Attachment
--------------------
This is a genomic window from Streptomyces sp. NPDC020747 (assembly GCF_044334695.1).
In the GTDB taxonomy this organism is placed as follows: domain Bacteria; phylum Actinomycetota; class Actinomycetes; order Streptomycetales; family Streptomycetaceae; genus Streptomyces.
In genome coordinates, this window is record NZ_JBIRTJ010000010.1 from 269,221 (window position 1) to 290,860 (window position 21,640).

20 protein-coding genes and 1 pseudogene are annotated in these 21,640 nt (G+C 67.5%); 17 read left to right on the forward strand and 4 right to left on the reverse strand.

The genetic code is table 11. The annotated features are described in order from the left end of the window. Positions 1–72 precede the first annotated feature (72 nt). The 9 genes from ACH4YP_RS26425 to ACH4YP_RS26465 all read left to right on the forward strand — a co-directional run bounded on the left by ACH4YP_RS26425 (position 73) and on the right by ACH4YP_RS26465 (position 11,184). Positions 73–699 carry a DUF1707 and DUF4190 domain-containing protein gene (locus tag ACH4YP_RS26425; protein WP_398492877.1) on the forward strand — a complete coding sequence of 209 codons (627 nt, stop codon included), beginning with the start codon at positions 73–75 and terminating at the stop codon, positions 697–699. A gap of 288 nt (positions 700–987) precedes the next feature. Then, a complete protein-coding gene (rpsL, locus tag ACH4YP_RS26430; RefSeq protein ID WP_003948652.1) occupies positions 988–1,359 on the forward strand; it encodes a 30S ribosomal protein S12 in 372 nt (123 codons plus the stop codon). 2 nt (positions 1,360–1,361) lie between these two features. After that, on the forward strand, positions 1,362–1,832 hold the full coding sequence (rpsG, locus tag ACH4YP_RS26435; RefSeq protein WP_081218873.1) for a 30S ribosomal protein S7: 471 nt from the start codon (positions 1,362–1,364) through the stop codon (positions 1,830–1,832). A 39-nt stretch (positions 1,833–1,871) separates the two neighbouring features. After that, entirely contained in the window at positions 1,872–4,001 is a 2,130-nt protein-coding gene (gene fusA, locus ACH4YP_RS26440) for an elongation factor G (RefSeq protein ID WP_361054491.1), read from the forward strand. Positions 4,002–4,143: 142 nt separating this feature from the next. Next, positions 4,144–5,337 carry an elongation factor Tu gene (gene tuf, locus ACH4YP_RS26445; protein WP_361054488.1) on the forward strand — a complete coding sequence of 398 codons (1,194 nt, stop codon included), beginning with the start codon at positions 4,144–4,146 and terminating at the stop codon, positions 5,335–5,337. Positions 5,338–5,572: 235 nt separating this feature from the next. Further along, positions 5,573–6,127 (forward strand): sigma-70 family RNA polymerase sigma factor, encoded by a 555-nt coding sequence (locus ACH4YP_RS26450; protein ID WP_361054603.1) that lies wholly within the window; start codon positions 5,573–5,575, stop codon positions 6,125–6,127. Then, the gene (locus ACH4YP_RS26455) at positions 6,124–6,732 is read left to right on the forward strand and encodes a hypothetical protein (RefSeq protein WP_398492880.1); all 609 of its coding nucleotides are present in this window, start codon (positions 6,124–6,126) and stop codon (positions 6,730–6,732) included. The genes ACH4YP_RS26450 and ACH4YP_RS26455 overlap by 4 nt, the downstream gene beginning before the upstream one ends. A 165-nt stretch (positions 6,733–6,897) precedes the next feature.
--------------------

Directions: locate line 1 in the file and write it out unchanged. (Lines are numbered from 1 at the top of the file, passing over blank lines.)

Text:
This is a genomic window from Streptomyces sp. NPDC020747 (assembly GCF_044334695.1).